Comparing image crops of Sony LA-EA2 and Sony LA-EA4 on Sony ILCE-7 (with Sony SAL70200G @ 200mm)

Today I did some tests with the two lens adapters Sony LA-EA2 and Sony LA-EA4, which can be used to adapt a lens with a Sony A-mount to a camera with an Sony E-mount. In another article I already compared looks and weigth of the two adapters. In this article I focus on the different image crops when you use the two adapters on a full frame camera with E-mount. I used a Sony ILCE-7 for my tests. On a Sony ILCE-7r the crops are the same, but you get a higher pixel count.

I only tested the Sony 70-200/2.8 (SAL70200G) at 200mm. I used the lens collar of the lens to attach it to a tripod. The lens, the tripod and the subject were not moved after that.

The first image shows the result when using the LA-EA4. The resulting image is the full resolution of the sensor.

Image when using the SAL70200G with LA-EA4 on a Sony ILCE-7 (@ 200mm)
Image when using the SAL70200G with LA-EA4 on a Sony ILCE-7 (@ 200mm)

For the second image I only exchanged the LA-EA4 with the older LA-EA2. For this image I used the following configuration of the camera: Menu → Custom Settings (gear icon) → 5 → APS-C Size Capture → Off. You can clearly see the shading of the LA-EA2 on the sensor. The maximum manual crop is marked with the green rectangle.

Image when using the SAL70200G with LA-EA2 on a Sony ILCE-7 (@ 200mm, maximum crop)
Image when using the SAL70200G with LA-EA2 on a Sony ILCE-7 (@ 200mm, maximum crop)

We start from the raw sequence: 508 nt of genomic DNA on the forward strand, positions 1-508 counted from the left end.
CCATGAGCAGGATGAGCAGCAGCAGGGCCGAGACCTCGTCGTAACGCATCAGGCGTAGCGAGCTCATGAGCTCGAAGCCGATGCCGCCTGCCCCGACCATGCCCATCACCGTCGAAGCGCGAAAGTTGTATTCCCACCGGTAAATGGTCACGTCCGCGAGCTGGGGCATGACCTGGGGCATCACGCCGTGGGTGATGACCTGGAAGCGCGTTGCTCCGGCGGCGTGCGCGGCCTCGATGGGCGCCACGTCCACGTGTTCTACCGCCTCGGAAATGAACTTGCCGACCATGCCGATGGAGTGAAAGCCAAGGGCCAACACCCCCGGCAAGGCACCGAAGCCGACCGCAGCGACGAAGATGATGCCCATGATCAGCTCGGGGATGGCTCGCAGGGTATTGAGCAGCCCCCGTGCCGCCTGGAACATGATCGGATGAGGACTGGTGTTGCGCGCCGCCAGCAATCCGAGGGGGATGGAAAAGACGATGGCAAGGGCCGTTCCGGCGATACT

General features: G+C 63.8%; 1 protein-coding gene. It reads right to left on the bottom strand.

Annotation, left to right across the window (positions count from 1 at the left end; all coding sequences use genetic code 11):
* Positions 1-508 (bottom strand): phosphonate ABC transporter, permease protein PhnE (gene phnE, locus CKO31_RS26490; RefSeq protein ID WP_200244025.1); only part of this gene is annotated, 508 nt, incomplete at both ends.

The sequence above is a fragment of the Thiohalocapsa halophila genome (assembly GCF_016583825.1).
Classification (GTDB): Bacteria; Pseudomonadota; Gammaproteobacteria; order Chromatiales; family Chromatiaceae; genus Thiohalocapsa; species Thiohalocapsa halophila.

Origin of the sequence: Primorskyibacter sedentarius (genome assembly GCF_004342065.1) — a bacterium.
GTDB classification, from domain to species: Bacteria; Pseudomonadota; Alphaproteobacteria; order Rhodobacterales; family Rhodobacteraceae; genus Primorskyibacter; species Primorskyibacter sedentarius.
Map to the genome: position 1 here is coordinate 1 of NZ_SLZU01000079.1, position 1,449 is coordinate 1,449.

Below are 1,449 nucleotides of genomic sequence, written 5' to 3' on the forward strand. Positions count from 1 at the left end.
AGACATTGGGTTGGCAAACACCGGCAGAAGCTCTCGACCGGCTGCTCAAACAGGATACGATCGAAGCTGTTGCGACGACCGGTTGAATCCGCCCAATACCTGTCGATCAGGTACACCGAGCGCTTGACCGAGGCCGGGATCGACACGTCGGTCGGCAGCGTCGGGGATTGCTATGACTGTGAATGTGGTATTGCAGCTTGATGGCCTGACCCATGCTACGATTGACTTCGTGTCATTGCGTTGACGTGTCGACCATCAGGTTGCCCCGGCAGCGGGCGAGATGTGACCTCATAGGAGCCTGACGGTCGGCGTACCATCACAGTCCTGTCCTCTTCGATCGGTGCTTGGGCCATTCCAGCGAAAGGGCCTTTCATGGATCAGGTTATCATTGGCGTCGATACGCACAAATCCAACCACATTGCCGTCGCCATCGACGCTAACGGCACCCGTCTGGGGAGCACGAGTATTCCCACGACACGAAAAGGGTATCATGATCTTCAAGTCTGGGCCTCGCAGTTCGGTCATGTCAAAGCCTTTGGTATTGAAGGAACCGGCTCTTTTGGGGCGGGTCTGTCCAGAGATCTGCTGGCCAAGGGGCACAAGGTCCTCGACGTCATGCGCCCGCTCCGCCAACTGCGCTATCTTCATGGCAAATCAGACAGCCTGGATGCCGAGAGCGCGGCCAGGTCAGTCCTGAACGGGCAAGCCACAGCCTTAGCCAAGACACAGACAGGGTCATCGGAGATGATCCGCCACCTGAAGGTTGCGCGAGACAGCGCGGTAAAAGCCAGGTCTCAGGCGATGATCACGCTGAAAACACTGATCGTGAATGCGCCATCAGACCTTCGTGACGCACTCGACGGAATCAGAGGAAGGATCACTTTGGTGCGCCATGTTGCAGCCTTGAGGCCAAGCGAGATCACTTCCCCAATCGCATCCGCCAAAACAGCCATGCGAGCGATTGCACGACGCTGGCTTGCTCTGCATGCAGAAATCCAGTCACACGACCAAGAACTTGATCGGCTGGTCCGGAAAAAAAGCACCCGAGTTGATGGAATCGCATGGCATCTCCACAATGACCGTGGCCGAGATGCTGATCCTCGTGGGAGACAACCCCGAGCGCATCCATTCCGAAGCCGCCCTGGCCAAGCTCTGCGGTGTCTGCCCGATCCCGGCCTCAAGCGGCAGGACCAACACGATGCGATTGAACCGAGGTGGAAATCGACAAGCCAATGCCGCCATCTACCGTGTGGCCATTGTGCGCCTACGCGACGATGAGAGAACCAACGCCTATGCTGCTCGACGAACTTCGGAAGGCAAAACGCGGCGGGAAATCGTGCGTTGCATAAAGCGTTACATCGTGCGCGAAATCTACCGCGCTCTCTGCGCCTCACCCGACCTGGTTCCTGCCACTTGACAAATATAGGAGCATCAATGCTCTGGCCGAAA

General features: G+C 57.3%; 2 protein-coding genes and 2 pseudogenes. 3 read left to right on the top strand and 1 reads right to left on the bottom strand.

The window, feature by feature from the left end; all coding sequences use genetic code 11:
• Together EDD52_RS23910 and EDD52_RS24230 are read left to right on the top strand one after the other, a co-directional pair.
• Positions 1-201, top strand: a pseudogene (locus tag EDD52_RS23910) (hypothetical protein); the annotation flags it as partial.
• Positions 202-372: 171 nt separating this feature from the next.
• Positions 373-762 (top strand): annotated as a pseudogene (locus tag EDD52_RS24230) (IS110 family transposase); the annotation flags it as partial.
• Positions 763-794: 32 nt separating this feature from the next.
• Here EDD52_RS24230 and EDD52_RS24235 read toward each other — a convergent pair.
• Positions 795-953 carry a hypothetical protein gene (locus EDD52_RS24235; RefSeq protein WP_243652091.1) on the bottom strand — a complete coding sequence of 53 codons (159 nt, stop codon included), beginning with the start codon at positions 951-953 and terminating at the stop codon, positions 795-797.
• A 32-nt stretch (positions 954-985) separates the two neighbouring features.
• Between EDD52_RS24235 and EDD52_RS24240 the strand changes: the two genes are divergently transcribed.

For the next image I only changed one setting in the camera: Menu → Custom Settings (gear icon) → 5 → APS-C Size Capture → On. The resulting image showed an even larger crop than the second image but no shading of the adapter. In postprocessing I superpositioned the two images to be able to mark the camera crop in the second image. This is the result.

Image when using the SAL70200G with LA-EA2 on a Sony ILCE-7 (@ 200mm, camera crop)
Image when using the SAL70200G with LA-EA2 on a Sony ILCE-7 (@ 200mm, camera crop)

In the last image I used the first taken picture and marked the three different crops. The red marker is the LA-EA4, the green marker is the LA-EA2 with maximum manual crop and the blue marker is LA-EA2 with cropping enabled in camera.

Comparison of image crops when using LA-EA2 and LA-EA4 in a Sony ILCE-7
Comparison of image crops when using LA-EA2 and LA-EA4 in a Sony ILCE-7

The maximum manual crop (which is equivalent to the unshaded area of the sensor) will differ when you use a different lens. And it also differs with different focal lengths of a zoom lens. But this needs some more testing.

Shaving the lens hood of the Samyang (Bower, Rokinon, Walimex) 8mm fisheye lens for usage on the Sony E-mount with full-frame sensors

The Samyang 8mm/2.8 UMC II fisheye lens is available for several camera mounts (Canon M, Fujifilm X, Samsung NX and Sony E). It is designed as a full frame fisheye which covers 180° from corner to corner on these aforementioned mounts with their respective sensor sizes. But since the introduction of the Sony cameras with E-mount and full frame sensor there is an interesting new option for panoramic photographers.

In all the featured examples of this post I just took a picture of a white piece of paper bended around the lens which I converted to a black and white image afterwards.

If you mount the lens in its original state on a Sony ILCE-7 (or ILCE-7r) then you get an image which looks something like this.